A nice tan is viewed as glamorous and desirable, to the point where we’ll spend whatever time is necessary lying in the sun to get one. But no matter what the superficial physical result may be, the truth is that tanning can actually be a life-threatening habit. While sunshine may make us feel and look good, the concept of a healthy tan is starting to go the way of the dinosaur. Here are some of the dangers and effects of spending too much time in the sun that may make you want to think twice about that next trip to the beach.
- Solar exposure to the sun to the point of sunburn. Intentionally or otherwise, we’ve probably all had a painful sunburn kept us awake at night and ended up peeling. This is far from healthy, both in the short and long terms. Multiple sunburns during the teenage years is a leading risk factor for various skin cancers (keep reading).
- Premature aging of the skin. Chronic exposure to the sun causes degenerative changes in the skin called photoaging. Over time, skin can become wrinkled and leathery. Photoaging is often thought of as an unavoidable part of old age, but with proper protection from UV radiation it can be minimized.
- Cataracts. Cataracts are a loss of transparency in the eye’s lens, which can cloud vision and can even rob people of their vision. Research has shown that UV radiation from the sun increases the development of some cataracts. Although curable with surgery, cataracts diminish the sight of millions.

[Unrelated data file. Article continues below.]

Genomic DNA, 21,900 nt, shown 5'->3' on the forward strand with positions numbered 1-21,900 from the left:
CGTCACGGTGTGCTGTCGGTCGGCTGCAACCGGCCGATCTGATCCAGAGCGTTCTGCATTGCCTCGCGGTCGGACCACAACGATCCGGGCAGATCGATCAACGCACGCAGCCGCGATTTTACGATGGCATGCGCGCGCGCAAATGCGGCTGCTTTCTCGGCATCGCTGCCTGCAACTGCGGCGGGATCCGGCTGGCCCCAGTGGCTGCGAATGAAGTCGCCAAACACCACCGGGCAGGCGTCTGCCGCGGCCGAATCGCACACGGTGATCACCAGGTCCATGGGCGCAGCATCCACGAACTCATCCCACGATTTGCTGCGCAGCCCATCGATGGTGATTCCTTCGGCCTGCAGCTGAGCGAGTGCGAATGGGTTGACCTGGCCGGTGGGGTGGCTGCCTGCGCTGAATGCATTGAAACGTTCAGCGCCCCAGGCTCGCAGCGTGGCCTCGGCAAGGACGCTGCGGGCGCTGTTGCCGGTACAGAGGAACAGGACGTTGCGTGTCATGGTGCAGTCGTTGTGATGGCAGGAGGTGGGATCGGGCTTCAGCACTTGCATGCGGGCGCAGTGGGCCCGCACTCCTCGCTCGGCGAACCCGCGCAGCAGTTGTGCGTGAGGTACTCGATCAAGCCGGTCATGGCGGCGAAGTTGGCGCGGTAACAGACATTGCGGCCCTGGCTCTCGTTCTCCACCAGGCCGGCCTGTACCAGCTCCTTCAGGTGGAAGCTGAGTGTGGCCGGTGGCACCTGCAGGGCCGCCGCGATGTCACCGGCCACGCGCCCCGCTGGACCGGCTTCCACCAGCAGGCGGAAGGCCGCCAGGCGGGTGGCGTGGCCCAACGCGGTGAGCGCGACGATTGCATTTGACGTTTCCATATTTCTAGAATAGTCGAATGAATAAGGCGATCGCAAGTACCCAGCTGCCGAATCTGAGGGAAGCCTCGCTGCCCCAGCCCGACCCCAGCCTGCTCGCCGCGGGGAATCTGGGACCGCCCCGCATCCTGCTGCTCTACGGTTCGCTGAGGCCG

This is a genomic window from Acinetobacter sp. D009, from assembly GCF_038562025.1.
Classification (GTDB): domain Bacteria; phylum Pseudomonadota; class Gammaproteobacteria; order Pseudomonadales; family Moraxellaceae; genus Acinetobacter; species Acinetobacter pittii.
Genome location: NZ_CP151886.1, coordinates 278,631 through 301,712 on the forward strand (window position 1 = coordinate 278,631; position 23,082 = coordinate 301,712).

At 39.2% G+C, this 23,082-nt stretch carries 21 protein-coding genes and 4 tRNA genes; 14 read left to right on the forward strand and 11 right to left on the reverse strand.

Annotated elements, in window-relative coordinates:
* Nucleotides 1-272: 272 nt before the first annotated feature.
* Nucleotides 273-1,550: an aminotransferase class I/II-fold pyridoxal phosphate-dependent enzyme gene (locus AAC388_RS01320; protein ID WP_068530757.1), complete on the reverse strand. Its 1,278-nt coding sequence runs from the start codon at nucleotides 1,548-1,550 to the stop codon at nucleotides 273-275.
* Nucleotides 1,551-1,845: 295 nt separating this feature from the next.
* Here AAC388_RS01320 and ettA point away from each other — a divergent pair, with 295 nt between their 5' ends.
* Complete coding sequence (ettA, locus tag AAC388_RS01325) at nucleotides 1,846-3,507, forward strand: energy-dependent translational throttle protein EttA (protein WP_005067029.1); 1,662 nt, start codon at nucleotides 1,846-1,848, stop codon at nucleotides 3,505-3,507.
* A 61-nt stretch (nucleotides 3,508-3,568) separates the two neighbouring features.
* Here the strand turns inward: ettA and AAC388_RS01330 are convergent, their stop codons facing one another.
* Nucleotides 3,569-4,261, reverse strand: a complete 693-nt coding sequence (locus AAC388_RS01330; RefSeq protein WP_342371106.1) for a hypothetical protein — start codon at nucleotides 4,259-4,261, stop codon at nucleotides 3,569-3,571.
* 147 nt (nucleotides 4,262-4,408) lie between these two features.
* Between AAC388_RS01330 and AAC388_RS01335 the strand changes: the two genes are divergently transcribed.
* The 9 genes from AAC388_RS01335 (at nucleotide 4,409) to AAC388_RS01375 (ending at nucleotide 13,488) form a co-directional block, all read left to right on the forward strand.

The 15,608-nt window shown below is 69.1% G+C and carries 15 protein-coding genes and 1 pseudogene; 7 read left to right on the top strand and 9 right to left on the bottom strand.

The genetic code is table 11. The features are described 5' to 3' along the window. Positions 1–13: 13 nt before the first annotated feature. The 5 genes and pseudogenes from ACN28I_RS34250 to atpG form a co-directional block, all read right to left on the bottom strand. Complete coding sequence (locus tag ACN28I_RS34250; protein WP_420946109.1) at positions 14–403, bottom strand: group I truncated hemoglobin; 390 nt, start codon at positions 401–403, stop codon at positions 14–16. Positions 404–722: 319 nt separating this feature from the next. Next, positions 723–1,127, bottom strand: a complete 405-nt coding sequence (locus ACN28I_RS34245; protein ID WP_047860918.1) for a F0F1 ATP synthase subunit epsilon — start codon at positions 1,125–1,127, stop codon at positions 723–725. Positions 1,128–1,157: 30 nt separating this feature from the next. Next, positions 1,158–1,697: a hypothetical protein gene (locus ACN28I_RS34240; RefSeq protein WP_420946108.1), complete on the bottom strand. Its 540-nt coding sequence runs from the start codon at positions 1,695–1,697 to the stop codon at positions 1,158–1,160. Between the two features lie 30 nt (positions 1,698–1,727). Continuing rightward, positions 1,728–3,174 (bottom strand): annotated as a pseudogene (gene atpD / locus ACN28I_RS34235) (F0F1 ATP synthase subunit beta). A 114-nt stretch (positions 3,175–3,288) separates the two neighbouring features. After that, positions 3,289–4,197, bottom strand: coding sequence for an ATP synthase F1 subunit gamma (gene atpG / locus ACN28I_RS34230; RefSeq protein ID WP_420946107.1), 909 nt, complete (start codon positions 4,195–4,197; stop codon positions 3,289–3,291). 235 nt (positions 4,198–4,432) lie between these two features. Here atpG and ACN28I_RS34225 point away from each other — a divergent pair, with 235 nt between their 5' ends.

- Skin cancer. Skin cancer is the fastest-growing form of cancer in America. It is estimated that one in five Americans will develop skin cancer during their lifetime. Although skin cancer has nearly a 100% rate of cure with early diagnosis, chronic exposure to the sun can cause acute injury to the skin.
- Actinic Keratosis. Actinic Keratosis (AK) is the most common pre-cancer, the result of prolonged exposure to the sun. A crusty or scaly bump that arises on or beneath the skin, AK can be the first step leading to Squamous Cell Carcinoma.
- Squamous Cell Carcinoma. Squamous Cell Carcinoma starts in the outer layers of the skin and can metastasize to other areas of the body if not treated early. It can cause significant disfigurement.
- Melanoma. Melanoma is the most deadly type of skin cancer and can be hereditary. In addition to excessive sun exposure and sunburns, previous melanoma and moles also increase the risk of developing the disease.
Thankfully, we are becoming educated in the risks of excessive sun exposure and realizing that too much of it can come back to haunt us. Traditional tanning lotion provides little, if any protection from the sun, while sunless tanning lotion can help achieve a bronze with no burn. In the end, though, the best way to avoid problems with overexposure to UV rays is to avoid excessive exposure to the sun.